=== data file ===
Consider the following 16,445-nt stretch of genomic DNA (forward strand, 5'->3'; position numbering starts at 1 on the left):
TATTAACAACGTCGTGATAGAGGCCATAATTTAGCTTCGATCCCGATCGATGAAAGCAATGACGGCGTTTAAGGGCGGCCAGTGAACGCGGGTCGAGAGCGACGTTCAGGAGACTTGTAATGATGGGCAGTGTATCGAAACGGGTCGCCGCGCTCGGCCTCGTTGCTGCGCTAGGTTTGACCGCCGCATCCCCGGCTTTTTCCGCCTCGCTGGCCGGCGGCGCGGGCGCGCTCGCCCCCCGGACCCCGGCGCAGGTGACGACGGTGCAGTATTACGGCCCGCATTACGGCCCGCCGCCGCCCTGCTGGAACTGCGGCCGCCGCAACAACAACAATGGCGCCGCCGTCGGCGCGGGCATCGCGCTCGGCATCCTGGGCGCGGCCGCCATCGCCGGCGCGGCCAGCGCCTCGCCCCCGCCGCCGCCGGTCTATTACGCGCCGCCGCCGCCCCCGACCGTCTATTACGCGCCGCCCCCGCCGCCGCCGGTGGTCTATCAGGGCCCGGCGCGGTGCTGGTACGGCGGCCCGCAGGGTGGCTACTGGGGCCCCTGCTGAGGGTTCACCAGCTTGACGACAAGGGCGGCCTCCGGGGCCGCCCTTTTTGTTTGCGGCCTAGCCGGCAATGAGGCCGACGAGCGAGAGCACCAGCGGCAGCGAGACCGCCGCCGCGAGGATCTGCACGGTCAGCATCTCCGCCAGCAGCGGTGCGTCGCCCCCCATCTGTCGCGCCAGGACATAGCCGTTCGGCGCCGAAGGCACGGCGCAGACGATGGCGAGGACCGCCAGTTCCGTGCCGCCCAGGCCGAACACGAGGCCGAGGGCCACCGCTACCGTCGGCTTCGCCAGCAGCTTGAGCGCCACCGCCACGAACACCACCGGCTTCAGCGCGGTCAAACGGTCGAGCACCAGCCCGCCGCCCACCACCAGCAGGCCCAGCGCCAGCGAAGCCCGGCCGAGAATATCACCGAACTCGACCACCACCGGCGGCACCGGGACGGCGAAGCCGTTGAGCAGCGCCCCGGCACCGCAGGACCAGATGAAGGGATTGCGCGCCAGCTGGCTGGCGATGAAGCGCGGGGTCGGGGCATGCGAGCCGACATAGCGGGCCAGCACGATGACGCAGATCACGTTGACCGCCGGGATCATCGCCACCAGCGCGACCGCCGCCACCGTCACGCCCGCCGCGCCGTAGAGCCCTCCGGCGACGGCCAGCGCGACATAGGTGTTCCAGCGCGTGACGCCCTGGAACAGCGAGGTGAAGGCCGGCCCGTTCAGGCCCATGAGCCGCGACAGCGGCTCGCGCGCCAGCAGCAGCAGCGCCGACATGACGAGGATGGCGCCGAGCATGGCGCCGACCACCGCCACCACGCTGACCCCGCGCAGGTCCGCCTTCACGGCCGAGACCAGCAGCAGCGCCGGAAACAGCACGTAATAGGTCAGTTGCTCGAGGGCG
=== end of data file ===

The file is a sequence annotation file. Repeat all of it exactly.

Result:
Consider the following 16,445-nt stretch of genomic DNA (forward strand, 5'->3'; position numbering starts at 1 on the left):
TATTAACAACGTCGTGATAGAGGCCATAATTTAGCTTCGATCCCGATCGATGAAAGCAATGACGGCGTTTAAGGGCGGCCAGTGAACGCGGGTCGAGAGCGACGTTCAGGAGACTTGTAATGATGGGCAGTGTATCGAAACGGGTCGCCGCGCTCGGCCTCGTTGCTGCGCTAGGTTTGACCGCCGCATCCCCGGCTTTTTCCGCCTCGCTGGCCGGCGGCGCGGGCGCGCTCGCCCCCCGGACCCCGGCGCAGGTGACGACGGTGCAGTATTACGGCCCGCATTACGGCCCGCCGCCGCCCTGCTGGAACTGCGGCCGCCGCAACAACAACAATGGCGCCGCCGTCGGCGCGGGCATCGCGCTCGGCATCCTGGGCGCGGCCGCCATCGCCGGCGCGGCCAGCGCCTCGCCCCCGCCGCCGCCGGTCTATTACGCGCCGCCGCCGCCCCCGACCGTCTATTACGCGCCGCCCCCGCCGCCGCCGGTGGTCTATCAGGGCCCGGCGCGGTGCTGGTACGGCGGCCCGCAGGGTGGCTACTGGGGCCCCTGCTGAGGGTTCACCAGCTTGACGACAAGGGCGGCCTCCGGGGCCGCCCTTTTTGTTTGCGGCCTAGCCGGCAATGAGGCCGACGAGCGAGAGCACCAGCGGCAGCGAGACCGCCGCCGCGAGGATCTGCACGGTCAGCATCTCCGCCAGCAGCGGTGCGTCGCCCCCCATCTGTCGCGCCAGGACATAGCCGTTCGGCGCCGAAGGCACGGCGCAGACGATGGCGAGGACCGCCAGTTCCGTGCCGCCCAGGCCGAACACGAGGCCGAGGGCCACCGCTACCGTCGGCTTCGCCAGCAGCTTGAGCGCCACCGCCACGAACACCACCGGCTTCAGCGCGGTCAAACGGTCGAGCACCAGCCCGCCGCCCACCACCAGCAGGCCCAGCGCCAGCGAAGCCCGGCCGAGAATATCACCGAACTCGACCACCACCGGCGGCACCGGGACGGCGAAGCCGTTGAGCAGCGCCCCGGCACCGCAGGACCAGATGAAGGGATTGCGCGCCAGCTGGCTGGCGATGAAGCGCGGGGTCGGGGCATGCGAGCCGACATAGCGGGCCAGCACGATGACGCAGATCACGTTGACCGCCGGGATCATCGCCACCAGCGCGACCGCCGCCACCGTCACGCCCGCCGCGCCGTAGAGCCCTCCGGCGACGGCCAGCGCGACATAGGTGTTCCAGCGCGTGACGCCCTGGAACAGCGAGGTGAAGGCCGGCCCGTTCAGGCCCATGAGCCGCGACAGCGGCTCGCGCGCCAGCAGCAGCAGCGCCGACATGACGAGGATGGCGCCGAGCATGGCGCCGACCACCGCCACCACGCTGACCCCGCGCAGGTCCGCCTTCACGGCCGAGACCAGCAGCAGCGCCGGAAACAGCACGTAATAGGTCAGTTGCTCGAGGGCG